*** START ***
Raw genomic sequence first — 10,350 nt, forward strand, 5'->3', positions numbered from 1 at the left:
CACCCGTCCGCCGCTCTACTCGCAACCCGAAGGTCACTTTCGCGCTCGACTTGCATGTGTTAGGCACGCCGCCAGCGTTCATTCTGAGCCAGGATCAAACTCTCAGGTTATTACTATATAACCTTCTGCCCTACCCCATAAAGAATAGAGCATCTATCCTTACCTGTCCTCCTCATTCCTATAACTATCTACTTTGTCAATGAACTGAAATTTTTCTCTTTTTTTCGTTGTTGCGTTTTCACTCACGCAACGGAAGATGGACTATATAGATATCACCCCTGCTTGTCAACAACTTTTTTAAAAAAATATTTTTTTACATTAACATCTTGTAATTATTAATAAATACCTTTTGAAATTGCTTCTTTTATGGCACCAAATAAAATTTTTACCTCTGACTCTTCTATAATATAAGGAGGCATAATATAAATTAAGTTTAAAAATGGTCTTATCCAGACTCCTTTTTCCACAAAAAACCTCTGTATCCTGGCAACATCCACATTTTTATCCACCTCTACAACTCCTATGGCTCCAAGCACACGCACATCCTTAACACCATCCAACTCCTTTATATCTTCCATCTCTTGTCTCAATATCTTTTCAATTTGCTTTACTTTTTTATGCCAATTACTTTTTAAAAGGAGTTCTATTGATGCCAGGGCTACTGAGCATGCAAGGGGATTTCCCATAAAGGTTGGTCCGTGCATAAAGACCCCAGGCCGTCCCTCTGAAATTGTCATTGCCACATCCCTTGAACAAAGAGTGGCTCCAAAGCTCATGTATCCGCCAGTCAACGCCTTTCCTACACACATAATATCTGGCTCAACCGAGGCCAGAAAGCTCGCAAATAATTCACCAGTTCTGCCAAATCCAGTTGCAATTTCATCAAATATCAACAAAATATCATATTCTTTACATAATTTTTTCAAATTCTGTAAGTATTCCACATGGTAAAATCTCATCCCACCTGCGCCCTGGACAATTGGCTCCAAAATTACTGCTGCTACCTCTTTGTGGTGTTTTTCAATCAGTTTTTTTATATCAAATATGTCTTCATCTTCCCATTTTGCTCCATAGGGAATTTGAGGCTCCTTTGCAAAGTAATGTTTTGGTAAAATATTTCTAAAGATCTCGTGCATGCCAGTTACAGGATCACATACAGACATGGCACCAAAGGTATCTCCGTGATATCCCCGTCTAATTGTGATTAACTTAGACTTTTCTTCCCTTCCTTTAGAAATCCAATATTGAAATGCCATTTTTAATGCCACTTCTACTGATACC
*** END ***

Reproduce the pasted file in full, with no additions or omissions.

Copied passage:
Raw genomic sequence first — 10,350 nt, forward strand, 5'->3', positions numbered from 1 at the left:
CACCCGTCCGCCGCTCTACTCGCAACCCGAAGGTCACTTTCGCGCTCGACTTGCATGTGTTAGGCACGCCGCCAGCGTTCATTCTGAGCCAGGATCAAACTCTCAGGTTATTACTATATAACCTTCTGCCCTACCCCATAAAGAATAGAGCATCTATCCTTACCTGTCCTCCTCATTCCTATAACTATCTACTTTGTCAATGAACTGAAATTTTTCTCTTTTTTTCGTTGTTGCGTTTTCACTCACGCAACGGAAGATGGACTATATAGATATCACCCCTGCTTGTCAACAACTTTTTTAAAAAAATATTTTTTTACATTAACATCTTGTAATTATTAATAAATACCTTTTGAAATTGCTTCTTTTATGGCACCAAATAAAATTTTTACCTCTGACTCTTCTATAATATAAGGAGGCATAATATAAATTAAGTTTAAAAATGGTCTTATCCAGACTCCTTTTTCCACAAAAAACCTCTGTATCCTGGCAACATCCACATTTTTATCCACCTCTACAACTCCTATGGCTCCAAGCACACGCACATCCTTAACACCATCCAACTCCTTTATATCTTCCATCTCTTGTCTCAATATCTTTTCAATTTGCTTTACTTTTTTATGCCAATTACTTTTTAAAAGGAGTTCTATTGATGCCAGGGCTACTGAGCATGCAAGGGGATTTCCCATAAAGGTTGGTCCGTGCATAAAGACCCCAGGCCGTCCCTCTGAAATTGTCATTGCCACATCCCTTGAACAAAGAGTGGCTCCAAAGCTCATGTATCCGCCAGTCAACGCCTTTCCTACACACATAATATCTGGCTCAACCGAGGCCAGAAAGCTCGCAAATAATTCACCAGTTCTGCCAAATCCAGTTGCAATTTCATCAAATATCAACAAAATATCATATTCTTTACATAATTTTTTCAAATTCTGTAAGTATTCCACATGGTAAAATCTCATCCCACCTGCGCCCTGGACAATTGGCTCCAAAATTACTGCTGCTACCTCTTTGTGGTGTTTTTCAATCAGTTTTTTTATATCAAATATGTCTTCATCTTCCCATTTTGCTCCATAGGGAATTTGAGGCTCCTTTGCAAAGTAATGTTTTGGTAAAATATTTCTAAAGATCTCGTGCATGCCAGTTACAGGATCACATACAGACATGGCACCAAAGGTATCTCCGTGATATCCCCGTCTAATTGTGATTAACTTAGACTTTTCTTCCCTTCCTTTAGAAATCCAATATTGAAATGCCATTTTTAATGCCACTTCTACTGATACC